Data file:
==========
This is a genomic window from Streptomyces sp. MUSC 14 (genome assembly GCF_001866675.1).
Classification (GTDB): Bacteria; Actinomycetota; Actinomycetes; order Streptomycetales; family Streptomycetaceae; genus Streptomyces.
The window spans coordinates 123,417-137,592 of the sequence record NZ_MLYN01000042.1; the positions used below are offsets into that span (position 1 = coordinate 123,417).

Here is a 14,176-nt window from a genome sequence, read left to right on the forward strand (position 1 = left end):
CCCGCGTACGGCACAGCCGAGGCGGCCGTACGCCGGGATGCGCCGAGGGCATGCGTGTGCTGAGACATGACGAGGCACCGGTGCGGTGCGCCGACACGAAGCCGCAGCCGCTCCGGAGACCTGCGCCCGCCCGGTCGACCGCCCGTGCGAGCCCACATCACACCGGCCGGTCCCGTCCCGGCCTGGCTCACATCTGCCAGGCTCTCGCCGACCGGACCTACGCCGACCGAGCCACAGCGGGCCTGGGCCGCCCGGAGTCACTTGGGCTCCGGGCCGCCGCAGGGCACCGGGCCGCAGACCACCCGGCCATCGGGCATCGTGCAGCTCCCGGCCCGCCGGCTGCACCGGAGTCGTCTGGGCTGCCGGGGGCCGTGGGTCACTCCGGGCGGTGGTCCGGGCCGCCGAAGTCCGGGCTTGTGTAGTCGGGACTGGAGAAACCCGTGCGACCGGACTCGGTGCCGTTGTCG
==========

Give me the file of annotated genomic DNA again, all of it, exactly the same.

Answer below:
This is a genomic window from Streptomyces sp. MUSC 14 (genome assembly GCF_001866675.1).
Classification (GTDB): Bacteria; Actinomycetota; Actinomycetes; order Streptomycetales; family Streptomycetaceae; genus Streptomyces.
The window spans coordinates 123,417-137,592 of the sequence record NZ_MLYN01000042.1; the positions used below are offsets into that span (position 1 = coordinate 123,417).

Here is a 14,176-nt window from a genome sequence, read left to right on the forward strand (position 1 = left end):
CCCGCGTACGGCACAGCCGAGGCGGCCGTACGCCGGGATGCGCCGAGGGCATGCGTGTGCTGAGACATGACGAGGCACCGGTGCGGTGCGCCGACACGAAGCCGCAGCCGCTCCGGAGACCTGCGCCCGCCCGGTCGACCGCCCGTGCGAGCCCACATCACACCGGCCGGTCCCGTCCCGGCCTGGCTCACATCTGCCAGGCTCTCGCCGACCGGACCTACGCCGACCGAGCCACAGCGGGCCTGGGCCGCCCGGAGTCACTTGGGCTCCGGGCCGCCGCAGGGCACCGGGCCGCAGACCACCCGGCCATCGGGCATCGTGCAGCTCCCGGCCCGCCGGCTGCACCGGAGTCGTCTGGGCTGCCGGGGGCCGTGGGTCACTCCGGGCGGTGGTCCGGGCCGCCGAAGTCCGGGCTTGTGTAGTCGGGACTGGAGAAACCCGTGCGACCGGACTCGGTGCCGTTGTCG